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    $\begingroup$ @Escapeddentalpatient. I don't know much about Venus's athmospthere. This question is starting to look like Greek Numbers Salad. $\endgroup$
    – Daron
    Jun 10, 2023 at 12:13

2 Answers 2

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Some parameters of Adii-1 are:

Object name: Adii-1

Mass: 0.3x Earth’s

Diameter: 0.7x Earth’s

Gravity: 0.65g

Density: 5.267g/cm^3

A density of 5.267 grams per cubic centimeter is 0.9552 that of Earth. Since Adii-1 has a mass of 0.3 Earth, its volume must be 0.3 Earth Volume divided by 0.9952, or 0.314 that of Earth.

Adii-1 has a diameter of 0.7 that of Earth. Thus its volume should be 0.7 cubed times that of Earth. the volume of Adii-1 should thus be 0.343 that of Earth. That is more than volume of 0.314 that of Earth calculated from it's mass and density.

According to this surface gravity calculator:

https://philip-p-ide.uk/doku.php/blog/articles/software/surface_gravity_calc

With a mass of 0.3 Earth and a diameter of 0.7 Earth Adii-1 should have a surface gravity of 0.61 g, which is a little less than given above.

The escape velocity of a world is very important for its ability to retain an atmosphere.

According to this escape velocity calculator:

https://www.omnicalculator.com/physics/escape-velocity

With a mass of 0.3 Earth and a diameter of 0.7 Earth Adii-1 should have an escape velocity of 7.323 kilometers per second, which is 0.654 that of Earth.

The parameters of Adii-1's atmosphere are:

Atmosphere pressure: 4.76 atm>

Atmospheric content: 63% Nitrogen, 20.3% Argon, 10.5% Oxygen, ~4-6% water vapour, 0.19% Carbon Dioxide, 0.01% non-harmful trace gases

Air density: 5.821kg/m^2

Earth has a sea level pressure of 1 atmosphere or 760.0 millimeters of mercury (mmHg). A pressure of 4.76 atmospheres equals 3,617.6 mmHg.

Assuming that the atmospheric gases have pressures determined by their percentages given above, the atmosphere would contain 2,279.09 mmHg of Nitrogen, 734.3728 mmHg of Argon, 799.848 mmHg of Oxygen, 144.7 to 2174.06 mmHg of water vapor, and 6.87344 mmHg of Carbon Dioxide.

Habitable Planets for Man , Stephen H. Dole, 1964:

https://www.rand.org/content/dam/rand/pubs/commercial_books/2007/RAND_CB179-1.pdf

has a table 2 on page 16 giving the upper limits of pressure of various gases which humans can tolerate. The upper limit for Nitrogen is 2,330 mmHg, just above the figure for Adii-1, the upper limit for Argon is 1,220 mmHg, far above the pressure of Argon in Adil-1's atmosphere, and the upper limit for Carbon Dioxide is 7 mmHg, a little bit above the amount in Adil-1's atmosphere.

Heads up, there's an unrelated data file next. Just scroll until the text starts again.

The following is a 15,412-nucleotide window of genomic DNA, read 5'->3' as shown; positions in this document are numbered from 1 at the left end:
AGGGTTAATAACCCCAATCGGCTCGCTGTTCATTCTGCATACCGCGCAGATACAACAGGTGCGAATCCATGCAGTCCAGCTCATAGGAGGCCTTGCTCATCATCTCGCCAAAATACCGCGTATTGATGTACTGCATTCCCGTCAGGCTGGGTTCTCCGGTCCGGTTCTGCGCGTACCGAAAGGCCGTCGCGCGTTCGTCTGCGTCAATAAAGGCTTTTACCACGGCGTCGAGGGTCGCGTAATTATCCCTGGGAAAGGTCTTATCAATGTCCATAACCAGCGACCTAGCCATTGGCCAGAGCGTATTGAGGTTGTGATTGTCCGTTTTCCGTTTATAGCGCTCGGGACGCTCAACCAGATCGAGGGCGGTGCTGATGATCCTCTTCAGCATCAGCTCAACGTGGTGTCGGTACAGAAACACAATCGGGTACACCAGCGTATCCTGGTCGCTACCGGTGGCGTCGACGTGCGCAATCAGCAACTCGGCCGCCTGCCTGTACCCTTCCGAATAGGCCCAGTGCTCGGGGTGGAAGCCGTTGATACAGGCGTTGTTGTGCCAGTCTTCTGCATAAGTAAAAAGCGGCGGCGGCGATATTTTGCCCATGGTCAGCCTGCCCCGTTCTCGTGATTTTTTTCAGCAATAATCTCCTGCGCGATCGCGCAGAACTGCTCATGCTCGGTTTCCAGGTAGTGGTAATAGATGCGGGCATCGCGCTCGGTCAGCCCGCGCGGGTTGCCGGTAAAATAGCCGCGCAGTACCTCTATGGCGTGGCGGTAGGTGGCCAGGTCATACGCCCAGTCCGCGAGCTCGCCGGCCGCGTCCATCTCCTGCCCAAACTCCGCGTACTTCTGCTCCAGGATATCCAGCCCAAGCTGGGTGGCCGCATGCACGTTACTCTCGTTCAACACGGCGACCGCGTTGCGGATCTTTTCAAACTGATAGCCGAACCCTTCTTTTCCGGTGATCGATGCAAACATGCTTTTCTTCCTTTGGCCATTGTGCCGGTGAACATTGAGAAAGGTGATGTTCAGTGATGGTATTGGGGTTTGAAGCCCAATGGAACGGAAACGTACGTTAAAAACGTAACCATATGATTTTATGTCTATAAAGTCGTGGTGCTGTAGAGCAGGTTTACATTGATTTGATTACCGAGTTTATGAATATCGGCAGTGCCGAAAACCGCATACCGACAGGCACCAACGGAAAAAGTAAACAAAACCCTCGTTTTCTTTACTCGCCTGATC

According to table 4 on page 21, the upper limit for water vapor is 25 mmHg, far below the pressure in Adil-1's atmosphere.

What about the safe pressure range for Oxygen? On page 15 the safe pressures for Oxygen are given as 60 mmHg to about 400 mmHg. And 400 mmHg is about half of the pressure of 799.848 mmHg of Oxygen in the atmosphere of Adil-1.

So you need to reduce the partial pressures of water vapor and Oxygen significantly to make the sea level atmosphere of Adil-1 survivable for humans.

Orbits a super-Jupiter gas giant called Adii every 12 hours. Adii-1 has 0 eccentricity and obliquity in relation to its parent, Adii. However, Adii has an obliquity of 85° in relation to the star (also giving Adii-1 that obliquity in relation to the star). Adii has an eccentricity of 0.023.

The star is called Ahknaral. Adii orbits Ahknaral every 107 days (Earth days). Adii’s semi-major axis is 0.4106 AU.

Ahknaral is a K0.9 type main sequence star with a luminosity 0.4x that of our sun and a temperature of 5097 Kelvin. It has a mass of 0.79x that of our sun.

If Ahknaral has a luminosity 0.04 o the Sun, the distance at which Adii and Adii-1 receive as much radiation from Ahknaral as Earth gets from the Sun, which I call the Earth Equivalent Distance or EED, should be the square root of 0.4 times 1 AU, or 0.6325 AU.

Orbiting Ahknaral at 0.4106 AU, which is 0.649 of the EED around the star Ahknaral, is the equivalent of orbiting the Sun at a distance of 0.649 AU.

As you can see from the table here:

https://en.wikipedia.org/wiki/Circumstellar_habitable_zone#Solar_System_estimates

there is only one estimate of the inner edge of the Sun's circumstellar habitable zone which less than 0.649 AU, and many which are much farther from the Sun.

I note that planet orbiting a star at 0.649 of the star's EED would receive about 2.374 times as much radiation from its star as Earth gets from the Sun.

I note that Adii-1 is supposed to have an orbital period around Adii of 12 hours. Io, a moon of Jupiter, has an orbital period around Jupiter of 1.769 Earth days, or 42.456 hours, 3.438 times as long as 12 hours. But Io orbits too close to Jupiter to be habitable, since tidal heating effects cause the constant volcanos on Io. Io orbits within what is the called the "habitable edge" around Jupiter, the inner limit to how close a moon can orbit without suffering too much tidal heating to be habitable.

So Adii-1 should be far within the Habitable edge of Jupiter and should be far too hot for life, even if it didn't receive over 2 times as much energy from its star as Earth gets from the Sun.